Michelle Tilley, Planning Release Coordinator, SCEE: "I would encourage anyone to join QA as a way of joining the industry. As long as you're passionate about games and have a willingness to learn, you can move into any job position you want. A lot of new starters seem to automatically want a job in production, but there are so many different roles at varying entry-levels the opportunities are endless. For my role it gives me a unique perspective, as I understand both the importance of scheduling release to hit a target date and creating a good user experience. Funnily enough, basic skills embedded into any software tester such as attention to detail, problem solving and working as a team can be applied to most jobs.

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Latest comments (18)

Arran Oakes Head of Production, GamingIQ, IQPC Exchange8 years ago
Very interesting article, some good myths busted here - although a different twist to consider is from the upper echelons of QA's perspective; people who passionately believe in the critical role QA plays, who want to encourage people to stay within QA, to rise up the ladder and develop their career within it, rather than just seeing it as a stepping stone.

Also interesting to observe an increase in the amount that QA is being reported on in 2013 - in previous years you'd rarely see an article so in-depth about QA, but now we have stories like this, Tulay's QA blog series over on Gamasutra, and of course the world's first ever event dedicated solely to QA & localisation in the gaming industry. Seems there is a rising trend here!
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Bruce Everiss Marketing Consultant 8 years ago
Several senior and successful people in the UK industry had Codemasters QA as their first job.
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Adam Campbell Product Manager, Azoomee8 years ago
As I've discovered myself - QA not only can be a great stepping stone, it can be a highly technical, progressive and complex role in itself - exposing you to a wide variety of technologies and responsibilities. Pay can also be great, though this really depends on the organisation and/or level.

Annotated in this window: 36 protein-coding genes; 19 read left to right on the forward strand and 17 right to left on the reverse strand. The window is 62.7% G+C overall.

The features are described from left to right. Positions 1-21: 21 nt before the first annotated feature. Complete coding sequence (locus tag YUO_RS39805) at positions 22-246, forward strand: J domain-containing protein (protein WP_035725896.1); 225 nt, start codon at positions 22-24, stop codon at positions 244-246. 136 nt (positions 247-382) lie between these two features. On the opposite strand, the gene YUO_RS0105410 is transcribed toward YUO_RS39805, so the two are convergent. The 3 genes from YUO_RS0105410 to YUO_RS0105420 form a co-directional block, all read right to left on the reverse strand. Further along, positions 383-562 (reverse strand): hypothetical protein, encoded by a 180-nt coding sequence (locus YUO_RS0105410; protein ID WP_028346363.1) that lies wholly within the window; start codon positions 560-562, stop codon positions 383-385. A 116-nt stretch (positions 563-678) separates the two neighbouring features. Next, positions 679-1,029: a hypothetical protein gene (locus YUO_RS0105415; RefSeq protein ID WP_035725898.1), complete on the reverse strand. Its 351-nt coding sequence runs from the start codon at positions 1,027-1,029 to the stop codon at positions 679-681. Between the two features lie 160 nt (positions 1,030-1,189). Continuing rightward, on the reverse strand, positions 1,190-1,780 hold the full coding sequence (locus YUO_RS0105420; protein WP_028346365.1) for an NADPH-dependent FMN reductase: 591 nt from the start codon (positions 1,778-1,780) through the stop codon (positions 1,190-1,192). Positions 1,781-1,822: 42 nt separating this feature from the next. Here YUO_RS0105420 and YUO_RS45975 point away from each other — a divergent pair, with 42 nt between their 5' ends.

The QA strategies and approaches are every bit as important as the rest of the development process and just as rewarding. I do find it interesting too how QA has recently been pushed into the spotlight but that's definitely a good thing. Products are all about the quality.

On the employment side of things, hopefully those that have been known to treat QA staff badly or use them as cheap, expendable resource will re-evaluate what QA means for their products and consider the human factors involved in employing people equally as passionate about the industry and needing a solid career in their lives. Well treated, well paid staff tend to put more time, effort and passion into what they do.

Edited 1 times. Last edit by Adam Campbell on 29th April 2013 11:21am

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Show all comments (18)
Paul Johnson Managing Director / Lead code monkey, Rubicon Development8 years ago
I think this is a dishonest dangle tbh. It is possible to join as the mail hop and rise to be chairman of the board, but I'm sure the reality is that you be a mail hop for a couple of years and then leave having reached the dizzying heights of head mail hop.

You could just maybe use the shoe-in to get your game designs in front of the right eyes, but if you want to be a programmer or artist then go get some skills in that instead. It's easy now than ever to teach yourself enough skills to get a junior position in the role you actually want.

QA is worthy job and I don't see why it's often used as a foot in the door. Maybe you should concentrate on getting to head of QA as a career path.
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Bruce Everiss Marketing Consultant 8 years ago
@Paul Johnson

For once I disagree with you.
The video game industry is a village, yet huge numbers of people want to get into it. It is the new rock and roll. Yet most of these aspirants are just game enthusiasts and have no idea what the industry is really like. A QA job enables them to see the true nature of the industry whilst giving them real game development skills and knowledge. It also enables an employer to get a good look at people to see whether they are worth investing in.
At Codemasters we recruited a very high calibre of person into QA. Many of them moved on to more senior roles in the company, I recruited several of them when I set up a social marketing department. Operation Flashpoint had a level editor. Codemasters QA used this to create a fantastic add on pack that we made a lot of money from selling!
As I said previously several ex Codies QAers now have senior jobs in the industry. And quite right too, they worked to get there on merit.
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Seb Downie Producer, Guerrilla Games8 years ago
I too came through Functionality/Localization testing in Scotland. Fun times :)
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Dan Lowe 3D Animator, Ubisoft Montreal8 years ago